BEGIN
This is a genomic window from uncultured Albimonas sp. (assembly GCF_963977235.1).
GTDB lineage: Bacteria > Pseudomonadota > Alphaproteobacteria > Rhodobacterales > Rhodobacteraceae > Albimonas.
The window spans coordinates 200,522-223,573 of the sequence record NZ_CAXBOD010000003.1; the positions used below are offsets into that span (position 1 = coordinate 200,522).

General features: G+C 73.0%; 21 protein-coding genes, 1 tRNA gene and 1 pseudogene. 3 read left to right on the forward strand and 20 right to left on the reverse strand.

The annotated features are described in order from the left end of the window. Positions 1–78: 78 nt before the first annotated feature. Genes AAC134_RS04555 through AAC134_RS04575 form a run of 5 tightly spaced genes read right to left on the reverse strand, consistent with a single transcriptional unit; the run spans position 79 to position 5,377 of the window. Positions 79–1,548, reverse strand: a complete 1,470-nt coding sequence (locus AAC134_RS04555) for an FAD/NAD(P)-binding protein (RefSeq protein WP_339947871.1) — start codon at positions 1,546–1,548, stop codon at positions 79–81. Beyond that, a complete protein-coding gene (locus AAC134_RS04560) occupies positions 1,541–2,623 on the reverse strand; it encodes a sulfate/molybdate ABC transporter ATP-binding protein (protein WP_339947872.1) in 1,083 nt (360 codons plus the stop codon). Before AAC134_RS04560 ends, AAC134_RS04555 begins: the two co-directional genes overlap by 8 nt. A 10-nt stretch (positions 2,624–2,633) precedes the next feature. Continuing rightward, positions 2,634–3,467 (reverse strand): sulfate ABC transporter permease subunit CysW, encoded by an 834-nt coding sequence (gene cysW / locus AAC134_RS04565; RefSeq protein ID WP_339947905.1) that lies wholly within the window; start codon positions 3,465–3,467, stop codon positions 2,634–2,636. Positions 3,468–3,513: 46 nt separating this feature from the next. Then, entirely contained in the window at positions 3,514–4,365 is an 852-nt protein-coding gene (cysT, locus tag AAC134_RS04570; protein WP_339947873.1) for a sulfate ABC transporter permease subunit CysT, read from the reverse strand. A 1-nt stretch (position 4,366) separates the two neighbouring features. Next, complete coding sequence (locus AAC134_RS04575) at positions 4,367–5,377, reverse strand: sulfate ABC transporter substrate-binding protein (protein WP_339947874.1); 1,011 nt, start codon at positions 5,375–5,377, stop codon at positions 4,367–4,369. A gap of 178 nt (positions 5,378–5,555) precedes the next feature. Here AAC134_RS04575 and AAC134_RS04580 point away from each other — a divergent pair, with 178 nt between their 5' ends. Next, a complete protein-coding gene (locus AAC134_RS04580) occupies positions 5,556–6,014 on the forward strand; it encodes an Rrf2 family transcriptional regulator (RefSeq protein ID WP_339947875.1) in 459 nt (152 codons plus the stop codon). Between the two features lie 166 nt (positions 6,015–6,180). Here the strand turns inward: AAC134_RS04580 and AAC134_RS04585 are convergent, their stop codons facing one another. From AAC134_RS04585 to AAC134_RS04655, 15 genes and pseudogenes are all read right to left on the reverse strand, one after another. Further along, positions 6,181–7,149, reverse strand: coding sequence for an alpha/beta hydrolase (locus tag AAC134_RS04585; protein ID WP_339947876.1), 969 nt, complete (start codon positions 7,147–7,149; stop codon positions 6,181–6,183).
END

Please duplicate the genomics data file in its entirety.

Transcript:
This is a genomic window from uncultured Albimonas sp. (assembly GCF_963977235.1).
GTDB lineage: Bacteria > Pseudomonadota > Alphaproteobacteria > Rhodobacterales > Rhodobacteraceae > Albimonas.
The window spans coordinates 200,522-223,573 of the sequence record NZ_CAXBOD010000003.1; the positions used below are offsets into that span (position 1 = coordinate 200,522).

General features: G+C 73.0%; 21 protein-coding genes, 1 tRNA gene and 1 pseudogene. 3 read left to right on the forward strand and 20 right to left on the reverse strand.

The annotated features are described in order from the left end of the window. Positions 1–78: 78 nt before the first annotated feature. Genes AAC134_RS04555 through AAC134_RS04575 form a run of 5 tightly spaced genes read right to left on the reverse strand, consistent with a single transcriptional unit; the run spans position 79 to position 5,377 of the window. Positions 79–1,548, reverse strand: a complete 1,470-nt coding sequence (locus AAC134_RS04555) for an FAD/NAD(P)-binding protein (RefSeq protein WP_339947871.1) — start codon at positions 1,546–1,548, stop codon at positions 79–81. Beyond that, a complete protein-coding gene (locus AAC134_RS04560) occupies positions 1,541–2,623 on the reverse strand; it encodes a sulfate/molybdate ABC transporter ATP-binding protein (protein WP_339947872.1) in 1,083 nt (360 codons plus the stop codon). Before AAC134_RS04560 ends, AAC134_RS04555 begins: the two co-directional genes overlap by 8 nt. A 10-nt stretch (positions 2,624–2,633) precedes the next feature. Continuing rightward, positions 2,634–3,467 (reverse strand): sulfate ABC transporter permease subunit CysW, encoded by an 834-nt coding sequence (gene cysW / locus AAC134_RS04565; RefSeq protein ID WP_339947905.1) that lies wholly within the window; start codon positions 3,465–3,467, stop codon positions 2,634–2,636. Positions 3,468–3,513: 46 nt separating this feature from the next. Then, entirely contained in the window at positions 3,514–4,365 is an 852-nt protein-coding gene (cysT, locus tag AAC134_RS04570; protein WP_339947873.1) for a sulfate ABC transporter permease subunit CysT, read from the reverse strand. A 1-nt stretch (position 4,366) separates the two neighbouring features. Next, complete coding sequence (locus AAC134_RS04575) at positions 4,367–5,377, reverse strand: sulfate ABC transporter substrate-binding protein (protein WP_339947874.1); 1,011 nt, start codon at positions 5,375–5,377, stop codon at positions 4,367–4,369. A gap of 178 nt (positions 5,378–5,555) precedes the next feature. Here AAC134_RS04575 and AAC134_RS04580 point away from each other — a divergent pair, with 178 nt between their 5' ends. Next, a complete protein-coding gene (locus AAC134_RS04580) occupies positions 5,556–6,014 on the forward strand; it encodes an Rrf2 family transcriptional regulator (RefSeq protein ID WP_339947875.1) in 459 nt (152 codons plus the stop codon). Between the two features lie 166 nt (positions 6,015–6,180). Here the strand turns inward: AAC134_RS04580 and AAC134_RS04585 are convergent, their stop codons facing one another. From AAC134_RS04585 to AAC134_RS04655, 15 genes and pseudogenes are all read right to left on the reverse strand, one after another. Further along, positions 6,181–7,149, reverse strand: coding sequence for an alpha/beta hydrolase (locus tag AAC134_RS04585; protein ID WP_339947876.1), 969 nt, complete (start codon positions 7,147–7,149; stop codon positions 6,181–6,183).